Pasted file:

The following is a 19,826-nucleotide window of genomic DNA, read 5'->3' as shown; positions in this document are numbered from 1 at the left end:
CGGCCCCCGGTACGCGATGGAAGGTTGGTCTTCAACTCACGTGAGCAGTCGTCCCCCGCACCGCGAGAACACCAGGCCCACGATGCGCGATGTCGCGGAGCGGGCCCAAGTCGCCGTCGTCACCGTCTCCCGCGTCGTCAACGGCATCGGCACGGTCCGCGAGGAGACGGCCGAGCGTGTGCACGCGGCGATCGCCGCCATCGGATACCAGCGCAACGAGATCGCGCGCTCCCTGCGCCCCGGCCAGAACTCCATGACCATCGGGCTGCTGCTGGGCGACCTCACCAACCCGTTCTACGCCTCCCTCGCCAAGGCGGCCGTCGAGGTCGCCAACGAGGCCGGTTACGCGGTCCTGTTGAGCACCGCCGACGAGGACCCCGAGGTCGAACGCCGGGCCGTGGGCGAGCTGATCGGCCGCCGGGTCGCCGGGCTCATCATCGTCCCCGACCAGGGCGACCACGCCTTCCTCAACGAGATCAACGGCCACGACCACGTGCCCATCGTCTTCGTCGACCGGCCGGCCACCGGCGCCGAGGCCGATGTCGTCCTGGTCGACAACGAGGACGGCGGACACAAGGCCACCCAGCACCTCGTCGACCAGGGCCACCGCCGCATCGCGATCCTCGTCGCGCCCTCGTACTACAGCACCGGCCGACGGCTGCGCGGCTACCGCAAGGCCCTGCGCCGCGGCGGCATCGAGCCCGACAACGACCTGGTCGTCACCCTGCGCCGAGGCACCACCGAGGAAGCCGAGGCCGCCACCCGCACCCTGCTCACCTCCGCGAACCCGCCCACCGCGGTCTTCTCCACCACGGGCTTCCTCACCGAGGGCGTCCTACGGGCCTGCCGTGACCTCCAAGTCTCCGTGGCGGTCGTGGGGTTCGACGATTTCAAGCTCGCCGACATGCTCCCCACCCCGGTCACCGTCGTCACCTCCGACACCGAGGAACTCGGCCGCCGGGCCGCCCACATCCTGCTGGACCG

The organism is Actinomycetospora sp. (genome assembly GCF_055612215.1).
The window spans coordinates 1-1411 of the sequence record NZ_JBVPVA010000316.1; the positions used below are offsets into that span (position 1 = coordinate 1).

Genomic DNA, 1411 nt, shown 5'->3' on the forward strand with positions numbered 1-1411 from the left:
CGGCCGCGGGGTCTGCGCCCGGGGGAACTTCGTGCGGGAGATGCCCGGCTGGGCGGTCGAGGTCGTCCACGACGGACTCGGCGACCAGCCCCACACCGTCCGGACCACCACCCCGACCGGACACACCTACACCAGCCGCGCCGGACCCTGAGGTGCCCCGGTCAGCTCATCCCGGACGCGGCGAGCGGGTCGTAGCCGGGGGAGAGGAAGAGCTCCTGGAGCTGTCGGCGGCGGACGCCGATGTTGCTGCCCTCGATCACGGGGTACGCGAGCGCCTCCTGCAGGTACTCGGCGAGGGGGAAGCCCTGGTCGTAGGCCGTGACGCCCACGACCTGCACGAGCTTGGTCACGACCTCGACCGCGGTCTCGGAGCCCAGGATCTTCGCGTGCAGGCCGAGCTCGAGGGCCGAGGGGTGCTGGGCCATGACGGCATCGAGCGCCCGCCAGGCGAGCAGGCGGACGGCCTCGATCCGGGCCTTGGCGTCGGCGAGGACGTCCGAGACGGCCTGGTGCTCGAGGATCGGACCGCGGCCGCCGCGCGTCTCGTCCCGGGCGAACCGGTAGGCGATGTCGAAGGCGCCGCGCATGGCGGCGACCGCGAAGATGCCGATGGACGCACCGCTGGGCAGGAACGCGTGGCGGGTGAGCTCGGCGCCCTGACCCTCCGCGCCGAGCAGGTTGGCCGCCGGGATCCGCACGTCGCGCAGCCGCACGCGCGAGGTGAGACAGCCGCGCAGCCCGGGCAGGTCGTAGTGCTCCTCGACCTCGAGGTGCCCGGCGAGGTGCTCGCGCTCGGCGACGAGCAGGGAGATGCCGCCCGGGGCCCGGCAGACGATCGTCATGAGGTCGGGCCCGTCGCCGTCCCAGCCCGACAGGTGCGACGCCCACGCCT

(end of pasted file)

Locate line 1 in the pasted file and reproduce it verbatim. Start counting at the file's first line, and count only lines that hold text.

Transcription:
The following is a 19,826-nucleotide window of genomic DNA, read 5'->3' as shown; positions in this document are numbered from 1 at the left end: